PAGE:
Desi Vibes (Delhi, Spring 2017)

No, I am not reviewing a sex toy store in Delhi. Desi Vibes is a north Indian restaurant chain with three outlets in the Delhi area: in Connaught Place, in Defence Colony and in the hellhole that is the Sector 18 Market in Noida, which is where I ate. As to whether these are three outlets operated by the same people, or if one or a couple are franchises, I do not know. I also do not know which is the original. You may remember,  from my reviews of meals in Delhi in January 2016, that the wildly popular Punjabi by Nature‘s original restaurant is in Sector 18 in Noida as well. Desi Vibes is not located very far away from Punjabi by Nature and is close to the erstwhile location of Golconda Bowl Express. Its menu is not very far away from Punjabi by Nature’s either. 

Its high-concept schtick, however, is. The particular desi (of the homeland or “native place” as we Indians say) vibes that Desi Vibes seeks to transmit to you are those of north Indian villages in which no one eating there grew up. These vibes are sought to be transmitted via the decor, which is vaguely rural: this is accomplished mostly via the deployment of thatching meant to evoke huts and a non-functional well (well, of course, it’s non-functional). This is nothing new in Delhi, of course. The Dhaba at the Claridges has been offering an upscale simulacrum of a highway dhaba since the mid-late 1980s (complete with a garishly painted truck).

I met an old friend there for lunch in mid-April (during the unexpected weeklong detour I had to take from London), a day or two after my lunch at Sagar Ratna in Connaught Place. Whatever you may think of the rural schtick it’s an attractive enough restaurant, if a little dark. When you sit down you’ll be offered a glass of jal-jira or similar, which is nice in the Delhi heat; you’ll also see a gent with an elaborate basket offering a large range of pickles to every table. But when you open the menu you will notice that unlike the decor it evokes only every other curry house in Delhi, with ye olde Punjabi and “Mughlai” classics the focus. This is what we ate:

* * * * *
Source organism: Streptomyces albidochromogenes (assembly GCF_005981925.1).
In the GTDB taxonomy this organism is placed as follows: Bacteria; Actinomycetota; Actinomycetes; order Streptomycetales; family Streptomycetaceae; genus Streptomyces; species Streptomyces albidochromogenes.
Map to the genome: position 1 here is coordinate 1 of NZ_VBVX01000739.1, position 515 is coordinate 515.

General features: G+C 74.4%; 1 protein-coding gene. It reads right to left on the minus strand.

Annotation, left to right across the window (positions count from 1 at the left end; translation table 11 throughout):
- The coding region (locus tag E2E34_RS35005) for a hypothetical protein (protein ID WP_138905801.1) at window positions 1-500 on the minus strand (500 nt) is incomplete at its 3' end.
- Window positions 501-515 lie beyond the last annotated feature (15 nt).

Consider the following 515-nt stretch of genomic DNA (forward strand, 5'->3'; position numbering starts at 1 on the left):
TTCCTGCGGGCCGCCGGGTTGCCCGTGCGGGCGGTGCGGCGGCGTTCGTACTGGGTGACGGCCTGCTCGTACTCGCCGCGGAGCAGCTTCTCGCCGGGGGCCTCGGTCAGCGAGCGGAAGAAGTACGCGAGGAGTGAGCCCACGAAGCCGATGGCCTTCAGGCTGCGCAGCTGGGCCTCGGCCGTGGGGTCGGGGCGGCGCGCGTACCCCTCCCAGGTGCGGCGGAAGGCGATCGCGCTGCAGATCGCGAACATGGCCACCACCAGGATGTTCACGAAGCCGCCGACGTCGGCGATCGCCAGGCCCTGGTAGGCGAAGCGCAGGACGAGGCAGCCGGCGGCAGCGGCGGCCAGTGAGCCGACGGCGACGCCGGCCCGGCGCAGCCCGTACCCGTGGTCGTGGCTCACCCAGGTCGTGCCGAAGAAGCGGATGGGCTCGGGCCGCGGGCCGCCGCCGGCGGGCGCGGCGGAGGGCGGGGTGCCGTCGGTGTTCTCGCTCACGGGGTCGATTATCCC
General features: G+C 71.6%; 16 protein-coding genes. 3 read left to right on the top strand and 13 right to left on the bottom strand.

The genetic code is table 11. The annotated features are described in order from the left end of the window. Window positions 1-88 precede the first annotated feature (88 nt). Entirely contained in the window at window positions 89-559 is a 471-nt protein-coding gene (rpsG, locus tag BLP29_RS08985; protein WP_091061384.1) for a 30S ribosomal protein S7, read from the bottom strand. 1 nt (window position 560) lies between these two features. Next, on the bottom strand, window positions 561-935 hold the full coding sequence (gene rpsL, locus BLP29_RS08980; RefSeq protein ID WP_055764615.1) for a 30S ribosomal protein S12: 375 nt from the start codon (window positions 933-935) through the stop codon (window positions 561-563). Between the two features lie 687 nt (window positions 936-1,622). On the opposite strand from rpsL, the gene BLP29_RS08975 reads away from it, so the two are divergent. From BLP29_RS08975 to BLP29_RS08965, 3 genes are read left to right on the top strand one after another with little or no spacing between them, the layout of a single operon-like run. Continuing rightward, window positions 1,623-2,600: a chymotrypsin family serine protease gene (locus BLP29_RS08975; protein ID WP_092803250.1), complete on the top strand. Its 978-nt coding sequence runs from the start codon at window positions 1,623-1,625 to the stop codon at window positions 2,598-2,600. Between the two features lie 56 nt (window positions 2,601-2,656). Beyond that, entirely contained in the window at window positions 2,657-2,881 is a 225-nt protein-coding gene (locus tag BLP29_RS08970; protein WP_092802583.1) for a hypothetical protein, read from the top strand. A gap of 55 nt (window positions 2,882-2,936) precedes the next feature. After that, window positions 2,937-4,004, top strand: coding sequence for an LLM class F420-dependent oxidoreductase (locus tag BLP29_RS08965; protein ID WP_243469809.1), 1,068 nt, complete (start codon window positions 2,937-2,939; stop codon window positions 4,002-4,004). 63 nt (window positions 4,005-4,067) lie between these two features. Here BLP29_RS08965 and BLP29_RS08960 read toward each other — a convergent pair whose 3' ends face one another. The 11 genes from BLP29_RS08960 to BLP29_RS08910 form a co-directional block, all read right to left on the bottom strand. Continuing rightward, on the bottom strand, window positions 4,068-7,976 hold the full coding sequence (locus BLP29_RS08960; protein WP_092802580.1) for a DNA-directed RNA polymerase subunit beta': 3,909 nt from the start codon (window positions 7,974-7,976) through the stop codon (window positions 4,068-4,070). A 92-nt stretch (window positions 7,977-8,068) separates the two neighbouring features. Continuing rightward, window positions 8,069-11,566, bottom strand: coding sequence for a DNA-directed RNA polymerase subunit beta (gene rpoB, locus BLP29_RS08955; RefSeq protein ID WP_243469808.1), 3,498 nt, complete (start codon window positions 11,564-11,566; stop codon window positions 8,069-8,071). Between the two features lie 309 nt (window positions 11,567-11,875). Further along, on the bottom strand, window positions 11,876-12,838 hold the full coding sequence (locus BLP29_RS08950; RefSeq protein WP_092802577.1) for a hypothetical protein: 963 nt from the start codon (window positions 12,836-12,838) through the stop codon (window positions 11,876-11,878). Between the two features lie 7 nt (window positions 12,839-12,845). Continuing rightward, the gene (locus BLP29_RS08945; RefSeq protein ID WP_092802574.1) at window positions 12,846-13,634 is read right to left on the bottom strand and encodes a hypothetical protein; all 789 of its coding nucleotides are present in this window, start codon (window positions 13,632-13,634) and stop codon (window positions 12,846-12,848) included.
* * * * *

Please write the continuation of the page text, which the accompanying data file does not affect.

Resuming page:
• Nawabi Murgh Tikka: Kababs were what I was after and these were very nice indeed, with both the marination and the grilling done expertly.
  • Boti Kabab: Mutton shoulder, tenderized and stir-fried with onions and spices. Also very good.
  • Mutton Gilafi: Seekh kababs of ground mutton mixed with cheese (“gilafi” does not mean “mixed with cheese”, by the way: in context it means “with a coating”). Not bad but I prefer the texture of seekh kababs made with only meat—these were a bit spongy.
  • Dal Panchmael: A mix of five lentils, this was just okay.
  • Desi Vibes ki Khas Hari Bhari Mirch ki Kadhi: or “Desi Vibes’ Special Kadhi with Stuffed Green Chilli” (kadhi is a dish made with buttermilk or yoghurt plus besan/gram/chickpea flour). Alas, this was nothing special. The kadhi itself was too thick and the stuffed pepper was lost in it.
  • Rotis: We got a couple of tandoori rotis and rumali rotis. Quite good.

Launch the slideshow for pictures of the restaurant and the food. Scroll down for thoughts on the whole experience.

The service is friendly and capable. The prices are in line with similar places in Delhi. But, on the whole, while I wouldn’t steer anyone away from Desi Vibes, you can do better for similar food at many other places in Delhi (I suppose the Defence Colony and Connaught Place locations might be better). You’ll certainly get far better value for a little more money at Punjabi by Nature, not too far away. In fact, I enjoyed my meal at Lahore Kebab House in London a bit more than this (though the breads here were far superior).

I didn’t eat out anywhere else on this quick outing to Delhi, so the only remaining reports from earlier in the year are of a few more places in London (including a couple of north Indian places). After that it’ll be back to a steady diet of Minnesota reviews.

2 thoughts on “Desi Vibes (Delhi, Spring 2017)

  1. Interesting that London has food comparable to or better than the real thing in Delhi, but that’s over simplifying I am sure? The total food experience for the various Indian cuisines available in India I am sure are incomparable? Cost-wise, are restaurant prices in India similar to what we pay in the states? (I still don’t get $14 for a serving of dal around here)

    We plan to go in 2019, and the food experience I hope to be 30% of the trip.


    • Some restaurants in London are on par with or better than some restaurants in Delhi—for some things anyway (breads, sweets etc. are much better all around in Delhi).

      As for prices, high-end places in Delhi, especially in fancy hotels can get expensive (especially if you drink) on account of luxury taxes; but in general you will eat much better for less money.


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